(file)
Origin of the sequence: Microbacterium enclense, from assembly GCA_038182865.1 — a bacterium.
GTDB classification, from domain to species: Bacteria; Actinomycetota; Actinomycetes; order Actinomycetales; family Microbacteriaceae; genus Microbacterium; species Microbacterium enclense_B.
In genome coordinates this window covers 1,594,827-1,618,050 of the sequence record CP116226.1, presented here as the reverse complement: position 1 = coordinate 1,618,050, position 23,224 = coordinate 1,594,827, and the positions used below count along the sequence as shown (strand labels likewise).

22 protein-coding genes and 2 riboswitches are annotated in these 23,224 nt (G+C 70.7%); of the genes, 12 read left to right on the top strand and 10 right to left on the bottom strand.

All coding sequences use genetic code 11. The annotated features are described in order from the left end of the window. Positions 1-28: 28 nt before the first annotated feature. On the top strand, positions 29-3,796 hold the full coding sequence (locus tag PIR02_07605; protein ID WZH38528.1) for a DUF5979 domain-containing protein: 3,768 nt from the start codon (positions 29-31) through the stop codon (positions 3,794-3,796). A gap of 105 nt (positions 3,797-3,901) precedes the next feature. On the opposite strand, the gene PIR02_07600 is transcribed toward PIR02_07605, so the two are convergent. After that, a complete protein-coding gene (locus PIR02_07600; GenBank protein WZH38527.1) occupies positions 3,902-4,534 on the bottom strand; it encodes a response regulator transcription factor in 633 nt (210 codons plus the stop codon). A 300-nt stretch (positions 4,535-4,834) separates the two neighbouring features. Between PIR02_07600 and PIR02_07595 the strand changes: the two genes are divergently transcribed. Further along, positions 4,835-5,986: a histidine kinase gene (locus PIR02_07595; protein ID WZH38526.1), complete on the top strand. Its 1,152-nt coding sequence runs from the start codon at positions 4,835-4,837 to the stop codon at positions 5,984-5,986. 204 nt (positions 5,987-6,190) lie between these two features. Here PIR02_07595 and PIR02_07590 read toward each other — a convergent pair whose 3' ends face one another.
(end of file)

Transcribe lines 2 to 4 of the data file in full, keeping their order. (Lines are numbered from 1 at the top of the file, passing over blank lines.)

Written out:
GTDB classification, from domain to species: Bacteria; Actinomycetota; Actinomycetes; order Actinomycetales; family Microbacteriaceae; genus Microbacterium; species Microbacterium enclense_B.
In genome coordinates this window covers 1,594,827-1,618,050 of the sequence record CP116226.1, presented here as the reverse complement: position 1 = coordinate 1,618,050, position 23,224 = coordinate 1,594,827, and the positions used below count along the sequence as shown (strand labels likewise).

22 protein-coding genes and 2 riboswitches are annotated in these 23,224 nt (G+C 70.7%); of the genes, 12 read left to right on the top strand and 10 right to left on the bottom strand.